The St. Louis Blues were the NHL’s Cinderella story last season. Following the script of a feel-good Hollywood movie, the team climbed from last place before Christmas to win the first Stanley Cup in franchise history.
Centre Ryan O’Reilly played a starring role in the rags-to-riches tale. He led the Blues with 77 points, including a team-high 49 assists in the regular season, then contributed another eight goals and 15 assists during the playoffs. His exploits earned O’Reilly the Conn Smythe Trophy as the playoff MVP and the Frank J. Selke Trophy as the league’s top defensive forward.
Any evil stepsisters hoping the clock would strike midnight on the Blues this season have been disappointed. St. Louis (31-12-8) leads the Western Conference with 70 points.
O’Reilly has also picked up where he left off. After 51 games his 44 points is second on the Blues and he leads the team with 35 assists. Along with David Perron and Brayden Schenn, he has helped fill the void left by the injury to Vladimir Tarasenko.
While his numbers are good, O’Reilly believes they could be better.
“Every year you want to improve and be better,” said the personable 29-year-old from Clinton, Ont. “This year I don’t know if my numbers are where I want them to be. As team, and you look at the position we’re in, and it’s outstanding.
“It just shows the depth that we have as a team. It’s been a ton of fun this year and there’s still a lot of work left and a long way to go. We’re definitely doing things the right way [if] we’re going to have another opportunity.”
O’Reilly assisted on the game-tying goal then scored in the shootout during the Blues’ 5-4 win over the Calgary Flames on Tuesday night. He scored in an overtime loss to Philadelphia on Jan. 15 to break a seven-game goalless drought.
WATCH | O’Reilly’s shootout winner downs Flames:
“It would have been nice to at least hit double digits going into the all-star game,” said O’Reilly, who has nine goals so far this season. ”There’s so many other things I can do to help contribute. I want to score, obviously, and when I score, I feel it gives us a better chance to win.
“I think I can improve in the second half and play at my best.”
O’Reilly showed his sense of humour at last weekend’s all-star game in St. Louis. He donned a Kansas City Chiefs helmet during the warmups to Friday’s skills competition.
“We have one in our training room,” O’Reilly said about the helmet. “I thought it would be funny just to throw it on and buzz around.”
Chiefs’ quarterback Patrick Mahomes and tight end Travis Kelce attended Game 3 of the Stanley Cup finals last June.
Kansas City plays the San Francisco 49es in Sunday’s Super Bowl.
O’Reilly came to St. Louis in a July 1, 2018, trade from Buffalo and had an immediate impact on the team. General manager Doug Armstrong said O’Reilly’s play early last season was the only reason the Blues even had a faint hope of reaching the playoffs.
“Last year when we started out, he was by far our most consistent player for October, November and December,” said Armstrong. “Then our team sort of caught up to Ryan and he stayed very good throughout the second part of the season and the playoffs.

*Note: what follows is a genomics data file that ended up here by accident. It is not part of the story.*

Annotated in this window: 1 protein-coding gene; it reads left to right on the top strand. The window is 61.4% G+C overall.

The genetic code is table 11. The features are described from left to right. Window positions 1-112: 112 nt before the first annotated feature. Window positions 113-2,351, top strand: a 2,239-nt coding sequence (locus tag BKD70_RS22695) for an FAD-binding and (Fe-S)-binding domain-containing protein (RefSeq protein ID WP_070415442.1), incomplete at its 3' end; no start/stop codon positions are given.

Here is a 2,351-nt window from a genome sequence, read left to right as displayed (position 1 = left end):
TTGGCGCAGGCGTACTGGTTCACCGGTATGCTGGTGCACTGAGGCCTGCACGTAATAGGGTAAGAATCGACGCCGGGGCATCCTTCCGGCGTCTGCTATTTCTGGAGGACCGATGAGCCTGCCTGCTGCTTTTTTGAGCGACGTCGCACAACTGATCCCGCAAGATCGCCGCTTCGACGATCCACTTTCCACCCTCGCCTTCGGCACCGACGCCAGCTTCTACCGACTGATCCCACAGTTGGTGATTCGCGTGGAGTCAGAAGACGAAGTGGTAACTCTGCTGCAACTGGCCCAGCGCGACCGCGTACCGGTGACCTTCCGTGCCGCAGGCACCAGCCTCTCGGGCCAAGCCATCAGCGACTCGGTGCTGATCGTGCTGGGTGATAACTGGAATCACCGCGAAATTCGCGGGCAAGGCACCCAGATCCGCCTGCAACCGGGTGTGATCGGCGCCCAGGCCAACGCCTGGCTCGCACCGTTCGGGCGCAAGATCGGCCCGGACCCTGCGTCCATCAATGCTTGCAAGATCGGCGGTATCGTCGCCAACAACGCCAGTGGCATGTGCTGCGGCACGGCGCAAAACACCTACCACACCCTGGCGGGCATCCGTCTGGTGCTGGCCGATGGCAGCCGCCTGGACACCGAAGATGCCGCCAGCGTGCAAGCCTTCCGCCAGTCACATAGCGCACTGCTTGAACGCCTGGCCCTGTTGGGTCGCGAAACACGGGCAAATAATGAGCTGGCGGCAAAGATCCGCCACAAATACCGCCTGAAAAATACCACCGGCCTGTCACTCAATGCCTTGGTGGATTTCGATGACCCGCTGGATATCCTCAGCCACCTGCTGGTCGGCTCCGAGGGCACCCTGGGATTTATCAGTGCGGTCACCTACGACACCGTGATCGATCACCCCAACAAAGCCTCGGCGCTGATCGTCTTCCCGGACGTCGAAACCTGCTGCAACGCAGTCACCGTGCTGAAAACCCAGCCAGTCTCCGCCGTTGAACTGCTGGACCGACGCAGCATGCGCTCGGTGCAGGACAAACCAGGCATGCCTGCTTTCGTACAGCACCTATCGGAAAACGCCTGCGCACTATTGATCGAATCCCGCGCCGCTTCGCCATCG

“He’s in that same position again this year. He’s formed part of our leadership group now. With his work ethic on a day-to-day basis, the younger players have someone to follow, someone to emulate. He’s been as advertised from the day we acquired him.”
O’Reilly was picked 33rd overall by Colorado in the 2009 draft. During his early years he was more of a defensive specialist and won the Lady Bing Trophy in 2012.
Experience and opportunity allowed O’Reilly to evolve.
“I’ve always had good hands,” he said. “I think my shot is the thing I got better with and working on different releases.
“That just developed over the years, being more comfortable and trying to grow my game. You want to be a centre that contributes at both ends of the ice. I take a lot of pride in that. There’s no secret getting points is probably the most fun thing in the game, besides winning.”
Tarasenko, who led St. Louis with 33 goals last year, played just 10 games this season before injuring his left shoulder. The Blues miss his production, but his absence has forced all the forwards to focus on their game.
“I think having him go down kind of makes you know as a group we’ve got to produce, we’ve got to find a way to put the puck in the net,” said O’Reilly. “We’re not going to have him to bail us out.
“It’s helped us with the depth and guys stepping up in different way. When we get him back in the playoffs, or hopefully before, we’ll be a better team.”
As exciting as a run to a Stanley Cup final is, it also can be exhausting. Even with the short summer, the Blues didn’t seem to suffer from any post-Cup hangover. They won 12 of their first 18 games, including seven in a row.
“I think with the short summer you kind of just want to get back into it and kind of move on,” said O’Reilly.
“The most fun of that whole run last year was playing the games, winning. It’s nice being back and being in the situation again where you know you’re working on building toward winning another one.”